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6:59 AM Sat, Nov. 17th

PBC, guild produce beer honoring Hotshots

Les Stukenberg/The Daily Courier<br>
Prescott Brewing Company owners John and Roxane Nielsen pour the first glass of the Heroes 19 beer Monday. All proceeds from the sale of the beer, no matter where it is sold, will be donated to the Prescott Firefighters Charities.

Les Stukenberg/The Daily Courier<br> Prescott Brewing Company owners John and Roxane Nielsen pour the first glass of the Heroes 19 beer Monday. All proceeds from the sale of the beer, no matter where it is sold, will be donated to the Prescott Firefighters Charities.

PRESCOTT - The Prescott Brewing Co. was "hopping" with patrons Monday evening as owners John and Roxane Nielsen unveiled their "Heroes 19" beer honoring the Granite Mountain Hotshot firefighters who perished June 30.

Servers at the downtown restaurant began pouring pints steadily at 5 p.m., John Nielsen said. The restaurant is donating all proceeds of the beer, which sold for $5 on tap, to Prescott Firefighters Charities.

The brewery produced a total of 113 kegs, and shipped 40 of them a week ago and 50 Monday, Nielsen said.

"We have a portion of it, but a majority went to the member breweries of the Arizona Craft Brewers Association," Nielsen said. He supplied kegs to about 28 of the 34 member breweries.

"We will keep it on tap here until it sells out," Nielsen said. "Some beers last two weeks. Some beers last five weeks. But this beer will go pretty quickly."

Customer appreciation appeared to bolster his prediction. Customers lauded the flavor of hops and malt.

"I love it. It's got a lot of flavor. I love hoppy beers," said Julie Lessard, who is friends with the Nielsens and accompanied her husband, Richard, Monday night.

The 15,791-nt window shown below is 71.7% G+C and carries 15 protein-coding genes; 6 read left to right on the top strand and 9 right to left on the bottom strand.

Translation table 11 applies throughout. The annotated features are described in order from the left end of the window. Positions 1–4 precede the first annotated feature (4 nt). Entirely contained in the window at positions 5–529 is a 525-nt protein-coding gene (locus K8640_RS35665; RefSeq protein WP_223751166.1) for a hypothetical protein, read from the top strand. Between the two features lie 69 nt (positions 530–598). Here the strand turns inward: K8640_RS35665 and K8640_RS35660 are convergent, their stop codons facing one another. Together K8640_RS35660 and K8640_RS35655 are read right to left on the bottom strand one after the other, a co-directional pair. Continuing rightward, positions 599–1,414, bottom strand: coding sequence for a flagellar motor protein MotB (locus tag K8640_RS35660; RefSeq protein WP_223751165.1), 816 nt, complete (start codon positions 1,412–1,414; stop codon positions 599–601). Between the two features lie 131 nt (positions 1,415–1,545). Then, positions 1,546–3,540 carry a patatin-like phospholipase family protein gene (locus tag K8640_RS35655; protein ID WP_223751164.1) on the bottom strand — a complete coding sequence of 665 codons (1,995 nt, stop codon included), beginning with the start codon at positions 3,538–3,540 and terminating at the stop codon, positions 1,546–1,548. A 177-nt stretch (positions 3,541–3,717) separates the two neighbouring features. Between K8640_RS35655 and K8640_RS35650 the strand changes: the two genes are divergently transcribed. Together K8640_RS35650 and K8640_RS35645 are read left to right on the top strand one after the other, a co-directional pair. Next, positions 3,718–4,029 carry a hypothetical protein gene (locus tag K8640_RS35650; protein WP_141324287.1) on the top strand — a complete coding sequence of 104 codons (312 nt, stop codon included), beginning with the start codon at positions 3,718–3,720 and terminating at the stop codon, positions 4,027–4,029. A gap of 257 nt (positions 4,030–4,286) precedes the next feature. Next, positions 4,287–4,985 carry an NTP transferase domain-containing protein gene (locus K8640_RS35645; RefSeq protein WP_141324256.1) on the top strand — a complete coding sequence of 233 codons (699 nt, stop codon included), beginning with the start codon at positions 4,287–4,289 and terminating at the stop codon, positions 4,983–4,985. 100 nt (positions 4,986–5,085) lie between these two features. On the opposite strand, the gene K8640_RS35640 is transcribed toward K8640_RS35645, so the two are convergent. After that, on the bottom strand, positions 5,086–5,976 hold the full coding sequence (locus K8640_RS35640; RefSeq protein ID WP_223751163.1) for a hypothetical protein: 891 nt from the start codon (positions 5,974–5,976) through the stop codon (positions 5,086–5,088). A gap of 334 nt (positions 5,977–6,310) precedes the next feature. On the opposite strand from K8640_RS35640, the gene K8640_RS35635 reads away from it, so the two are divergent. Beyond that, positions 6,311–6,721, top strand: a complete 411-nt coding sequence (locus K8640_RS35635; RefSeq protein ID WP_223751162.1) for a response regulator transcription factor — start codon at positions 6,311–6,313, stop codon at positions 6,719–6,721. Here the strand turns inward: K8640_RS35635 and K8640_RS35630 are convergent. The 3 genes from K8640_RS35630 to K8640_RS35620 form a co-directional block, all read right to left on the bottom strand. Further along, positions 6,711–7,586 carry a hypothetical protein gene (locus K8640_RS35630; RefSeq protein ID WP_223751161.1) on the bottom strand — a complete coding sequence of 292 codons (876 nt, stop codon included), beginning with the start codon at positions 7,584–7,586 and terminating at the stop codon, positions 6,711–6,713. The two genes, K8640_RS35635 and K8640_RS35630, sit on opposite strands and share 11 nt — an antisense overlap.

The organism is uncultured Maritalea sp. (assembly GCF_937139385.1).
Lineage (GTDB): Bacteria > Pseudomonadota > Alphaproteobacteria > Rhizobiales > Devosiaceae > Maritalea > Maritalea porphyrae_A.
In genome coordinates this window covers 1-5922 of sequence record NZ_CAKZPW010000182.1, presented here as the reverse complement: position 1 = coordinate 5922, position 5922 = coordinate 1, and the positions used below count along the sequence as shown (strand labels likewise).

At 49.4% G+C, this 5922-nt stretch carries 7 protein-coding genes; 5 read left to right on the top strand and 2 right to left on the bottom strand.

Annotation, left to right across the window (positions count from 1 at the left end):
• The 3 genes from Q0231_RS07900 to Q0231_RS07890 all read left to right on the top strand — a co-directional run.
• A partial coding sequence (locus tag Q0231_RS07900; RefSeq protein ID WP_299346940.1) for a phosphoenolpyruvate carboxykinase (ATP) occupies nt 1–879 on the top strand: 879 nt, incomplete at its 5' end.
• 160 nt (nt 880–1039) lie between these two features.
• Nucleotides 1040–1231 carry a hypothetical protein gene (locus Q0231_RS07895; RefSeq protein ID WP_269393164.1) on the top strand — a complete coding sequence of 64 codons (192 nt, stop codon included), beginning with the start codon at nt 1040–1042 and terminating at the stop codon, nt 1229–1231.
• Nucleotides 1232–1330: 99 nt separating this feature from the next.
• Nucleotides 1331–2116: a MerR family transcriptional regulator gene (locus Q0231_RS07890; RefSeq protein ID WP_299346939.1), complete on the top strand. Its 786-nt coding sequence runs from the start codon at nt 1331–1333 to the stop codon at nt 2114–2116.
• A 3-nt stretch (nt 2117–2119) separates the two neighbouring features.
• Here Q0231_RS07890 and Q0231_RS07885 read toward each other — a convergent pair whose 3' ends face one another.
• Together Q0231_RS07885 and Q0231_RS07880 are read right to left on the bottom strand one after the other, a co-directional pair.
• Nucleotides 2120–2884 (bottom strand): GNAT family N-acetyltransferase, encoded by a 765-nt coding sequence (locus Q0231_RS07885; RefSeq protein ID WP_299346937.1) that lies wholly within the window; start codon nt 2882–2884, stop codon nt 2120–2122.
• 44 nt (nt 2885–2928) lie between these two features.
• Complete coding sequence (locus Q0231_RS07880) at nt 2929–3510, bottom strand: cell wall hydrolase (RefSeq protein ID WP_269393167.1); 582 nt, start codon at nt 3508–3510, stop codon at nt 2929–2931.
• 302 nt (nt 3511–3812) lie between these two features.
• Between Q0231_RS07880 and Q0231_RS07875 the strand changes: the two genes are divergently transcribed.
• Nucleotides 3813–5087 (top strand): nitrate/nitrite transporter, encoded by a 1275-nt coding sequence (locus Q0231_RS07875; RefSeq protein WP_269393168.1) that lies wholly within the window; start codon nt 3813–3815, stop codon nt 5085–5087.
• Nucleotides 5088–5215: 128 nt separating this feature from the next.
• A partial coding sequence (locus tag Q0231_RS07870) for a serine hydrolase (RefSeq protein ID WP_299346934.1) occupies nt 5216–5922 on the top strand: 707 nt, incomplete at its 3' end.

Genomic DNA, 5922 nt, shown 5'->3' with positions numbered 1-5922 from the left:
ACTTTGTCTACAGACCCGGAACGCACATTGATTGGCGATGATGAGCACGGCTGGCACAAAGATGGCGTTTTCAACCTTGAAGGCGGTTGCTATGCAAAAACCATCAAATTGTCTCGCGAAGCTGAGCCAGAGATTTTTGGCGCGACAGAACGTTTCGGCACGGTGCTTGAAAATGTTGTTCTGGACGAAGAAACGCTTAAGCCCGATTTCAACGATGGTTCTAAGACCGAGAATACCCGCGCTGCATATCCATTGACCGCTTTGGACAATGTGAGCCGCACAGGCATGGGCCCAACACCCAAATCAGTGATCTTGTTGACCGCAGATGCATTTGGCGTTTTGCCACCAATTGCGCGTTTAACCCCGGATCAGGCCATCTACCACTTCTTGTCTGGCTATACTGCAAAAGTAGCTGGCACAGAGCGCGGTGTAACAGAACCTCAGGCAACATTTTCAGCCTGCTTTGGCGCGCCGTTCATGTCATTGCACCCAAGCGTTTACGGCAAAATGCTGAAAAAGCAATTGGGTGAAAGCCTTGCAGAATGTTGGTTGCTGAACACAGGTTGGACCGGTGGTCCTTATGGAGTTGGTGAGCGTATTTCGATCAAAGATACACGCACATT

Lessard, a retired social worker who lives in Prescott, was drinking her second pint as of 5:15 p.m. Her husband, a retired psychologist, concurred with her.

"It has a little hop to it, but it is not over the top," said Richard, who enjoys Indian pale ales.

The beer is "malty and has a variety of hop tones," said Doug Grant, a computer consultant who lives in Prescott.

The beer is "extremely drinkable," said Eric Frank, a Prescott resident who owns a cleaning business and sat at the bar.

"It is the perfect mixture of hops and malt," he continued. "Anybody who loves beer is going to love this beer."

The challenge of the beer was to brew it to be drinkable without having a high alcohol content, explained lead brewer Jan Brown, an employee of the Nielsens for 14 years. He said the alcohol content is about 5 percent, while typical craft beers range in alcohol content from 3.5 to 10 percent.

Brewing began July 18, with fermentation starting a day later, Nielsen said.

Nielsen, who will mark the 20 anniversary of his business next March, said he plans to release the recipe to every craft brewery in the United States, possibly 3,000.

"I'll probably get that done by the end of the week at the latest," he said. He added his goal is to sway the Sierra Nevada, Boston Beer and New Belgium brewing companies to brew Heroes 19 and package it.

Nielsen called for a moment of silent at 5:30 p.m. to honor the firefighters, who died while battling the Yarnell Hill fire. The kitchen help produced the only noise during that moment.